PHOTO/ MARK HOWELL
Rev. Stephen Braddock presents Sherry Read with her
humanitarian award

Cheers and tears of joy at FKOC Awards Luncheon

BY MARK HOWELL

STAFF WRITER

The Florida Keys Outreach Coalition’s 22nd annual meeting, held Wednesday, April 9, with a lunch hosted by One Human Family Fellowship on Georgia Street, was an emotional affair that celebrated the coalition’s April 1 assumption of its sponsorship of the Peacock Supportive Living Program for the seriously mentally ill. 

Guest speaker was Sherry Read of the Peacock program, unaware she was about to be awarded the 9th annual “Capt’n Kidd” Humanitarian Award, named after a homeless and mentally ill citizen of our streets who, despite all his challenges, had the spirit and generosity to “give it your best.”

(Documentary film director Dan Wilkens, who made a great movie about the late captain, founded the award.)

Read — who until a couple of weeks ago was president of Peacock and had been in charge of the program for years even while co-founding WomanKind and writing the original grant for Healthy Start— began her talk rhetorically.

“Would you expect to be ignored if you had cancer? The mentally ill face that every day. People confuse mental illness with retardation or developmental disability. It’s not. It’s a disease of opportunity no different from cancer. Mental illness causes biological mood changes and behavior that can affect anyone. But no one brings you a casserole.

“You don’t tell people with cancer to get a grip. Yet, those with mental illness face a stigma, even though they need what we all need, a place to live and an opportunity to work. Those are basic human rights.”

It wasn’t until 1977, she recalled, that a group in Key West sought the advice of out-of-town facilitators in meetings at which the real issues were revealed. It was after that that Peacock then devised a program of zero tolerance of drugs and a police presence at Poinciana that the housing became accepted and those housing-deprived with special needs finally found a safe place to live.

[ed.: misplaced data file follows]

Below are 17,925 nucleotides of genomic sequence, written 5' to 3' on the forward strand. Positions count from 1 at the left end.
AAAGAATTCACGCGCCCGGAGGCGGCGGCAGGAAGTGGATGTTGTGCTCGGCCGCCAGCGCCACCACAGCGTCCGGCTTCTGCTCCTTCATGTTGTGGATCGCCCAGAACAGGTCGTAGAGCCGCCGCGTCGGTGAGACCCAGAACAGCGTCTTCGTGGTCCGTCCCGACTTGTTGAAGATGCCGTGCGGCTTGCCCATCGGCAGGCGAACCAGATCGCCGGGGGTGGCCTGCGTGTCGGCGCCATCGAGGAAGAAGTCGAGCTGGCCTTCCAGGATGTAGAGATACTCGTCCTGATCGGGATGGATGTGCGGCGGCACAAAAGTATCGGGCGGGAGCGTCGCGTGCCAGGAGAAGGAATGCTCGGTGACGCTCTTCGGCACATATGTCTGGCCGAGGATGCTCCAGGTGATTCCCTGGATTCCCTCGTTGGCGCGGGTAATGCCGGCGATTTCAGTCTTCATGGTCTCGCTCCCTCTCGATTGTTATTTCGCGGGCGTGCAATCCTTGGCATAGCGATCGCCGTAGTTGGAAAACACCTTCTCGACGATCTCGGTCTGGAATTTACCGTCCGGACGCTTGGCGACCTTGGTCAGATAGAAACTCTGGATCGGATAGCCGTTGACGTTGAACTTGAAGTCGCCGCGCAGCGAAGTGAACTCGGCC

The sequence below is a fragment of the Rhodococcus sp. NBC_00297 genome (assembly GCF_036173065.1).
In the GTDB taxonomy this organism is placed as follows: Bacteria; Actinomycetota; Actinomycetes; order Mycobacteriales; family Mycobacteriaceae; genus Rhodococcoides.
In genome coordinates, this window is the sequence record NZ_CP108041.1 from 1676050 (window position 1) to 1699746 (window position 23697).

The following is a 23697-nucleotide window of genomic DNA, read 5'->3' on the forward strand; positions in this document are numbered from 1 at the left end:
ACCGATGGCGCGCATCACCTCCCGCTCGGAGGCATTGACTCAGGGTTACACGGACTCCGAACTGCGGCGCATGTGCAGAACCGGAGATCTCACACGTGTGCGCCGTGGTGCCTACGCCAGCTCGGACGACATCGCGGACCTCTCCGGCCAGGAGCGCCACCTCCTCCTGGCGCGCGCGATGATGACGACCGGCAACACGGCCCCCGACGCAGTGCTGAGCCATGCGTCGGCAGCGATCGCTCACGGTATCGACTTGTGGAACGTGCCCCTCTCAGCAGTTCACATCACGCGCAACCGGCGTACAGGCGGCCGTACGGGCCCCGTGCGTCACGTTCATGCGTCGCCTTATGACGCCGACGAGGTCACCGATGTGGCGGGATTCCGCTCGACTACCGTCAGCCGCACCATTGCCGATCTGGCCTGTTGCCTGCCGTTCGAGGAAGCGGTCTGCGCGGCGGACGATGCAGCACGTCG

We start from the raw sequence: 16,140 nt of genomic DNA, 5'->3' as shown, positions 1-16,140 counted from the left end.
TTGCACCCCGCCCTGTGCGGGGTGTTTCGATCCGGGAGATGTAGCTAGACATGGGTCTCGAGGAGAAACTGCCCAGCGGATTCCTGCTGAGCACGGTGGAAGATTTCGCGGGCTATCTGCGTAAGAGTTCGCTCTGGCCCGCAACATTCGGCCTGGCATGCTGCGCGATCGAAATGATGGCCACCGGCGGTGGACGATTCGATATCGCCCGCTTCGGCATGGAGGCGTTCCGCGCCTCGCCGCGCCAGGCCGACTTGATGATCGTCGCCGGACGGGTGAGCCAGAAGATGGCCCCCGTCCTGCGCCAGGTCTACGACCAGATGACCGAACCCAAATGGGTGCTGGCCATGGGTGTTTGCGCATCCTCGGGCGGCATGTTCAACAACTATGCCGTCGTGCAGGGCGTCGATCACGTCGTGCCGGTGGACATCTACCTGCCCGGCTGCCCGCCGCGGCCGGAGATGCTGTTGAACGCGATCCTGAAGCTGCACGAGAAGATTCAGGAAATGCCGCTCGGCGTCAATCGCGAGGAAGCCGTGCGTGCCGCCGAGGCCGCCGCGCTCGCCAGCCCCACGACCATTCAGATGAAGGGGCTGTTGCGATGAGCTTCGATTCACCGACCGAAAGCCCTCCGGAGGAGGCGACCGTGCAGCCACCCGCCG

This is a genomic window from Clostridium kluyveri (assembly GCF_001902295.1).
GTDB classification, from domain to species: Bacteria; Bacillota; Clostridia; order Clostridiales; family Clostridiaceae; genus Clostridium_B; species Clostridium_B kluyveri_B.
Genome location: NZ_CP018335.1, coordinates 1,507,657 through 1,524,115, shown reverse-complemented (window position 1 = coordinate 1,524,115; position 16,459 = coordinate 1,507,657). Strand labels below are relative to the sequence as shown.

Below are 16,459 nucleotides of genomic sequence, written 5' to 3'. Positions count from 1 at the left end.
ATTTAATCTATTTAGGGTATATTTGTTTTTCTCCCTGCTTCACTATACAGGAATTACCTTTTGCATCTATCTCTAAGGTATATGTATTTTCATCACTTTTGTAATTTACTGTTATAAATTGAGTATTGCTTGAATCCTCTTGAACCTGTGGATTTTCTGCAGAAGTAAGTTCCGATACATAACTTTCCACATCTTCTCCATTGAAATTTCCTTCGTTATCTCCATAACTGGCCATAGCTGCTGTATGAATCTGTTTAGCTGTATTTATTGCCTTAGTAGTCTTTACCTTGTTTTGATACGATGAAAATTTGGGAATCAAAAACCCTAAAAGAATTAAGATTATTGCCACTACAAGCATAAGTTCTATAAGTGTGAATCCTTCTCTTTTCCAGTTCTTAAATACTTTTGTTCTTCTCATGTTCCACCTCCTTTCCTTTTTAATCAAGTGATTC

“Advocacy,” however, “is really hard work,” advised Read. “It’s about taking action and you have to really believe in what you do.”

Financial support for Peacock continued to become more and more of an issue but “closing was not an option.” It was only when Read’s close friend Linda Russin, owner of Radio 107, mentioned as a model the Florida Keys Coalition, which Steve Braddock and his team and board had brought to an enviable degree of stability, that Read declared “a stroke of genius.”

Now that the two concerns have indeed coalesced — with the Heron wing of the program in Marathon coming under the wing of the Guidance Center — Florida still has a long way to go, Read reminded us. The state continues to spend on supporting its citizens with mental health problems what it spent back in the 1950s.

Following her address, FKOC presented its board achievement awards and, most movingly, its client achievement awards during which a number of those whose lives had been saved by the outreach programs, men women and children, movingly told their stories. The air quivered with joy and bells of goodwill rang out in every mind.

Judge Peary Fowler then swore in the new board of directors: Jimmy Weekley; Jenna Stauffer; Sam Kaufman; Rev, Randy Becker; Rev, Sarah Fowler; Rev. Larry Schenk; John Sangston; Dr. Eric Nichols; Ronald Roberts; Neils Hubbell; William Malpass; Jennifer George-Nichol and Patricia Major.